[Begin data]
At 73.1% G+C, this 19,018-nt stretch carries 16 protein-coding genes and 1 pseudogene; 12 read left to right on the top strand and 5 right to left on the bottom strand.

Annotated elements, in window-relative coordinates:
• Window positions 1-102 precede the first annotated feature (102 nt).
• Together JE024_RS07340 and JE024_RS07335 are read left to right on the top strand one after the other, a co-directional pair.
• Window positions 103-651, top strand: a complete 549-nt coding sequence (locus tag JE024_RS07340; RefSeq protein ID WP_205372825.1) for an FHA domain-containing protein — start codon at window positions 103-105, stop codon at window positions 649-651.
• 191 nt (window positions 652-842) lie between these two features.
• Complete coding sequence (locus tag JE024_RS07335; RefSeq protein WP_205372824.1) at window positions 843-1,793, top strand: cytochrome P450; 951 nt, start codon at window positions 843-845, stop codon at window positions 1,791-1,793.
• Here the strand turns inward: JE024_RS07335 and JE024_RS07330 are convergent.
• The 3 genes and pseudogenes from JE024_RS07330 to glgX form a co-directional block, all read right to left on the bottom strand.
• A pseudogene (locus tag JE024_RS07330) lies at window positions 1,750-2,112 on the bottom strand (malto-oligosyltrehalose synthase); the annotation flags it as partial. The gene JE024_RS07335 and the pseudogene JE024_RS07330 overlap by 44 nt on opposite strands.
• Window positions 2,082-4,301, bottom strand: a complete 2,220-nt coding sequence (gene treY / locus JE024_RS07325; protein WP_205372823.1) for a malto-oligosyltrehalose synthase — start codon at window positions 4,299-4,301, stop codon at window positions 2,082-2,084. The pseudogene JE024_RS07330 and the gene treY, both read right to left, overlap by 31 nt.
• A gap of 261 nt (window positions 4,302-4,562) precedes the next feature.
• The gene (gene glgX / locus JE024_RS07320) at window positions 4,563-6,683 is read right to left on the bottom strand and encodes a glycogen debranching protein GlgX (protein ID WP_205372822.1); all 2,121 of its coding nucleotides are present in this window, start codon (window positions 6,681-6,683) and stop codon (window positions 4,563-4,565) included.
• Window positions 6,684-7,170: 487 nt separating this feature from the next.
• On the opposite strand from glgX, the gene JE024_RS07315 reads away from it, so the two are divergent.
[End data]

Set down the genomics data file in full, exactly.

At 73.1% G+C, this 19,018-nt stretch carries 16 protein-coding genes and 1 pseudogene; 12 read left to right on the top strand and 5 right to left on the bottom strand.

Annotated elements, in window-relative coordinates:
• Window positions 1-102 precede the first annotated feature (102 nt).
• Together JE024_RS07340 and JE024_RS07335 are read left to right on the top strand one after the other, a co-directional pair.
• Window positions 103-651, top strand: a complete 549-nt coding sequence (locus tag JE024_RS07340; RefSeq protein ID WP_205372825.1) for an FHA domain-containing protein — start codon at window positions 103-105, stop codon at window positions 649-651.
• 191 nt (window positions 652-842) lie between these two features.
• Complete coding sequence (locus tag JE024_RS07335; RefSeq protein WP_205372824.1) at window positions 843-1,793, top strand: cytochrome P450; 951 nt, start codon at window positions 843-845, stop codon at window positions 1,791-1,793.
• Here the strand turns inward: JE024_RS07335 and JE024_RS07330 are convergent.
• The 3 genes and pseudogenes from JE024_RS07330 to glgX form a co-directional block, all read right to left on the bottom strand.
• A pseudogene (locus tag JE024_RS07330) lies at window positions 1,750-2,112 on the bottom strand (malto-oligosyltrehalose synthase); the annotation flags it as partial. The gene JE024_RS07335 and the pseudogene JE024_RS07330 overlap by 44 nt on opposite strands.
• Window positions 2,082-4,301, bottom strand: a complete 2,220-nt coding sequence (gene treY / locus JE024_RS07325; protein WP_205372823.1) for a malto-oligosyltrehalose synthase — start codon at window positions 4,299-4,301, stop codon at window positions 2,082-2,084. The pseudogene JE024_RS07330 and the gene treY, both read right to left, overlap by 31 nt.
• A gap of 261 nt (window positions 4,302-4,562) precedes the next feature.
• The gene (gene glgX / locus JE024_RS07320) at window positions 4,563-6,683 is read right to left on the bottom strand and encodes a glycogen debranching protein GlgX (protein ID WP_205372822.1); all 2,121 of its coding nucleotides are present in this window, start codon (window positions 6,681-6,683) and stop codon (window positions 4,563-4,565) included.
• Window positions 6,684-7,170: 487 nt separating this feature from the next.
• On the opposite strand from glgX, the gene JE024_RS07315 reads away from it, so the two are divergent.